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Old June 19, 2009, 22:07   #51
Marble Dice
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Quote:
Originally Posted by PaulBlay View Post
Described like that you would not be able to see ghosts in the wall of corridors, nor would they be able to see you. (Because the middle of their tile is inside the wall)
Plus these two points:

1) Walls don't obstruct themselves. If the only obstruction is a wall at the final "observed destination", then that tile is visible (otherwise you'd never be able to see any walls, ever).
2) If an enemy is in a visible tile (wall or open), that enemy is visible.

Am I missing something here?
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Old June 19, 2009, 22:15   #52
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Quote:
Originally Posted by Marble Dice View Post
Am I missing something here?
What about when the line exactly touches the edge of the 'blocked' area at the edge of the square. In the attachment can the @ see the G or not?
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Old June 19, 2009, 22:26   #53
will_asher
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Quote:
Originally Posted by Marble Dice View Post
One good reason is that in a symmetrical visibility system, it is easy and intuitive to determine which enemies have LOS on you. If there are many asymmetrical lines of sight, then it becomes difficult to avoid situations where enemies have asymmetrical LOS on you, and it also encourages the exploitation of AI which doesn't strive to avoid being the victim of asymmetrical LOS (the classic hockey stick).
With my suggestion (which I don't really expect many people to agree with), the player has the advantage that sleeping & stupid monsters don't hide behind corners. And also the fact that the player is much smarter than any of the monsters. Probably only intelligent creatures (people, orcs, dark elves..) should be considered smart enough to take advantage of the same things that the PC can take advantage of.
If you consider dragons intelligent, then there would still be the fact that there is a huge difference between a PC peeking around a corner (hard to notice) and a dragon peeking around a corner to breathe (big head == very easy to notice).

Quote:
Originally Posted by Marble Dice View Post
Additionally I would argue that certain asymmetrical lines of sight would make the game significantly more tactically frustrating in a bad way - consider breaking into a room with breathers in the corners with a system where the room inhabitants can see you at the door, but you can't see them. Effectively, they'd get two chances to breath on you before you could even see them, once at the door and once as you stepped into the room. The first aggressor in Angband is already at a disadvantage due to the turn-based nature of the game, and asymmetrical lines of sight only exacerbate the problem.
Remember my example:
Code:
    #.#    
#####@#
..M...#
#######
where the @ is peeking around the corner. The same situation would apply when the PC is entering a room. It would be almost the opposite of what you said: The PC would see the big breathers you mention before entering the room because he can peek around the corners while he is next to a corner. At the same time, he would be hiding most of his body around the corner of the doorway, making it unlikely that the monster would notice him. There is also the fact that most big breathers start out sleeping and are not very alert.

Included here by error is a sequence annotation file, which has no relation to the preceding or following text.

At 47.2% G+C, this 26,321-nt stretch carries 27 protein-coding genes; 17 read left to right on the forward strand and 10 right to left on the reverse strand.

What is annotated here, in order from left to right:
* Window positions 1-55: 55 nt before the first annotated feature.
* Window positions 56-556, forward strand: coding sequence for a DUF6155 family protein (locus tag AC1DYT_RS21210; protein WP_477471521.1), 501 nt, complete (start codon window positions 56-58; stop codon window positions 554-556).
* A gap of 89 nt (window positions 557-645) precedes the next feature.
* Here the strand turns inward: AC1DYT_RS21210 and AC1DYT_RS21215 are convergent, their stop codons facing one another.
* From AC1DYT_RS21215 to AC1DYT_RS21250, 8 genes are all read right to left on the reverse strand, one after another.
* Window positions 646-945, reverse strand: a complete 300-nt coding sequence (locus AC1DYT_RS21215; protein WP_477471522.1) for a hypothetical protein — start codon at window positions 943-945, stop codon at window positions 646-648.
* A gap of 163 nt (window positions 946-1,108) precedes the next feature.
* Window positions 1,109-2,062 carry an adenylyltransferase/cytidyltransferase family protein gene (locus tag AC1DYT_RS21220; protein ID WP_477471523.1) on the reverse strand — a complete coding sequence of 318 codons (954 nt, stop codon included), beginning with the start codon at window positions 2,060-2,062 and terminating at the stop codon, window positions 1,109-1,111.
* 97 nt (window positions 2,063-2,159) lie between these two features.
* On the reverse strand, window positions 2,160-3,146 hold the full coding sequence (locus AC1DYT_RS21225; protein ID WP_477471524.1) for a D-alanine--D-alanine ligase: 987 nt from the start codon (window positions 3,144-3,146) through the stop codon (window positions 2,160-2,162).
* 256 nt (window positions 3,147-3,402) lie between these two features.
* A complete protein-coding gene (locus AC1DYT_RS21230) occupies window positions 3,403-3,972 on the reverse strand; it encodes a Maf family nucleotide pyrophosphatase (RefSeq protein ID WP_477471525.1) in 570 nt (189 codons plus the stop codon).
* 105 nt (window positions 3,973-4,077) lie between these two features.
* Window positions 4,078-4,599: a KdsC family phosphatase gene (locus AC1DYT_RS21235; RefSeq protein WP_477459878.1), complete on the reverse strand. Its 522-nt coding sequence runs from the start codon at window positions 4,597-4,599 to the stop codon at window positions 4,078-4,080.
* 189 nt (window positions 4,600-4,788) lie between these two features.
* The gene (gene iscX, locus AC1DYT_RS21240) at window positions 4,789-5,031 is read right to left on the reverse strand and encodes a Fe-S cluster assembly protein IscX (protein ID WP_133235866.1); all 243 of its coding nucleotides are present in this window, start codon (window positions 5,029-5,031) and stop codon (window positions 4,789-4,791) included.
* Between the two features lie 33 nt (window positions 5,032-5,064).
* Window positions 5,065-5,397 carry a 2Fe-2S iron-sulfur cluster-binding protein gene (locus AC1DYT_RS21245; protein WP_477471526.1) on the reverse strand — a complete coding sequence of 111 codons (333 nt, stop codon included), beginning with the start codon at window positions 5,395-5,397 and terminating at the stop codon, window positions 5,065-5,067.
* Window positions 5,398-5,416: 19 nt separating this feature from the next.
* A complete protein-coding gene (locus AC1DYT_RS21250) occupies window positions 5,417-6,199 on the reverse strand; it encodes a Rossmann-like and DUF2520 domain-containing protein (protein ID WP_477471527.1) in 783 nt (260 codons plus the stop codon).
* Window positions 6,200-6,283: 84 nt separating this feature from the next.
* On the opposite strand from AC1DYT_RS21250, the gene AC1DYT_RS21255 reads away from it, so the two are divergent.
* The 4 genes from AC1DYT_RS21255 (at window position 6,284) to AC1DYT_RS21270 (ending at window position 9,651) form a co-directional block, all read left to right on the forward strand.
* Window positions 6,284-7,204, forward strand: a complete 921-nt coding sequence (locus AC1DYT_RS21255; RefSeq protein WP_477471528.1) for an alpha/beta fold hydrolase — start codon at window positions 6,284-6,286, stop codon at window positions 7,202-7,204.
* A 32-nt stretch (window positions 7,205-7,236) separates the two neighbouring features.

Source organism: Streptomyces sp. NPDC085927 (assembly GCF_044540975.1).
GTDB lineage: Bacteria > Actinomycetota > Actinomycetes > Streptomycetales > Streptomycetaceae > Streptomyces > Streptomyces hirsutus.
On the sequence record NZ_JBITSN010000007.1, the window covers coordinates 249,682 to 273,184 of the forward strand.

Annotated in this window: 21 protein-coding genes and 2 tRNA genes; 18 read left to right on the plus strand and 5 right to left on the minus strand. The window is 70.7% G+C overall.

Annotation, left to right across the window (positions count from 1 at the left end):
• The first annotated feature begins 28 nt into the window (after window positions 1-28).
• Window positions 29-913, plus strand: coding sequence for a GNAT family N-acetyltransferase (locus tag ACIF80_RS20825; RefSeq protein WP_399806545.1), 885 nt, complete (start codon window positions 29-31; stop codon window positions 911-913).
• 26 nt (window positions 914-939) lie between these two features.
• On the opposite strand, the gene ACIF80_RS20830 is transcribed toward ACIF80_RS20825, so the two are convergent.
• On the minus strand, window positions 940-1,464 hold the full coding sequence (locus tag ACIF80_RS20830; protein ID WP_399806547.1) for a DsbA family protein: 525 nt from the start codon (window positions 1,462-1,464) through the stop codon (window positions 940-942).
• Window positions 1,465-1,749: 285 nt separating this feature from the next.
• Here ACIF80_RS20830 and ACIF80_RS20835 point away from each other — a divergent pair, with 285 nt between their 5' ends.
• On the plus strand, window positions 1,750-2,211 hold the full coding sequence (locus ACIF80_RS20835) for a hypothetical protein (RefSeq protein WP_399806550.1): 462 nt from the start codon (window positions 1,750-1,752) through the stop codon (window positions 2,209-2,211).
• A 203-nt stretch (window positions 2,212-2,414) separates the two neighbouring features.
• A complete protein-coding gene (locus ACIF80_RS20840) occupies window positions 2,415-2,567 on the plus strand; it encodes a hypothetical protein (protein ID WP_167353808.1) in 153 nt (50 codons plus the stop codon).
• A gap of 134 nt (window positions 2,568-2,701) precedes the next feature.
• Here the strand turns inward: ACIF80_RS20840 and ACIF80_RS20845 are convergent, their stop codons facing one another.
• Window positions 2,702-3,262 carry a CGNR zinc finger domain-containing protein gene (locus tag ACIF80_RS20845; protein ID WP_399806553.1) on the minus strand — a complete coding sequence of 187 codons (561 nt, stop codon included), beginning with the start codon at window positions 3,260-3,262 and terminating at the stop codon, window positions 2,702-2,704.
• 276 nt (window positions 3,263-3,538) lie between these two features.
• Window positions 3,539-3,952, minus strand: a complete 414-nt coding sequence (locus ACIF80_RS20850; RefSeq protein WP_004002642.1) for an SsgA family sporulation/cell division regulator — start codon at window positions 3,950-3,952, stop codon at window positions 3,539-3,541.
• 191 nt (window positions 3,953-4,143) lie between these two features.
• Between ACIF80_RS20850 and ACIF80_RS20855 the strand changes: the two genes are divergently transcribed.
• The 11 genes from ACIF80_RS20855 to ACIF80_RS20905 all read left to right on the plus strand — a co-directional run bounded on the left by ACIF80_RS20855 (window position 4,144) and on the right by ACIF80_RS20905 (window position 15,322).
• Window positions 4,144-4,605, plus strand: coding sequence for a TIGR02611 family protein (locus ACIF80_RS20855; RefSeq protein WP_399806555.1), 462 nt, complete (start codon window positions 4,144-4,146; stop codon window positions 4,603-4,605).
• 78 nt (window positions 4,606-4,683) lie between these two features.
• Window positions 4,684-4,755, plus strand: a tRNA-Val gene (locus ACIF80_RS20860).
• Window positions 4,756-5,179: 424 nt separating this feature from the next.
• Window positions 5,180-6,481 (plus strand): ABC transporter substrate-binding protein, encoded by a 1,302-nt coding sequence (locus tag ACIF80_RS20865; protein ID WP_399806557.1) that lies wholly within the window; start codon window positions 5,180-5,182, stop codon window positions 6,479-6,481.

Taking advantage of situations where you can see your target but the target can't see you is a very realistic aspect of battle and should be allowed IMO. Ideally, intelligent monsters would be given AI to avoid being the victim of asymmetrical LOS.

Unfortunatly my suggestion has the disadvantage of being probably extremely hard to implement so that it works correctly. I guess my point is that I think that line of sight should not be symmetrical, and since my suggestion would be very hard to implement, I prefer that LOS stay as it is currently.

EDIT: sorry that I kindof contradicted myself by agreeing to Powerdiver's suggestion in the OP, but I've thought about it more since then. I agree that walls should not be considered to take up the whole square (that would go well with my ideal suggestion), but not if it makes line of sight symmetrical.
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Last edited by will_asher; June 19, 2009 at 22:46.
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Old June 19, 2009, 22:58   #54
Marble Dice
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Quote:
Originally Posted by PaulBlay View Post
What about when the line exactly touches the edge of the 'blocked' area at the edge of the square. In the attachment can the @ see the G or not?
Doesn't make a lot of difference as long as you're consistent. I'd say border cases (single point intersection) are visible. So for our hero and the ghost:

Code:
Player          Ghost

?####G?????     ????#G#????
...@.......     ???@....???
?#####?????     ?#########?
You wouldn't be able to see them from any further down than that with such a system, however.
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Old June 20, 2009, 01:02   #55
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Quote:
Originally Posted by PaulBlay View Post
To sum up, "wouldn't it be nice if"

* What you see is what you can hit with a spell (and vice versa).
* What you see can also see you (and vice versa).
* Standing directly next to a pillar should produce an expanding shadow.
* Reasonably fast code can be produced to implement the FOV, etc.
* No 'trick shots' required (or possible) to hit monsters that you can't target directly.

Is everyone agreed on the above (if they are possible)?

How does the current system specifically differ from the above?

Are any of those points not possible?
I agree that these are all desirable, and if they are not mutually exclusive I'd like them all. I do worry that out of #2-4 we can only have at most two, but if someone can provide an implementation then that would be great.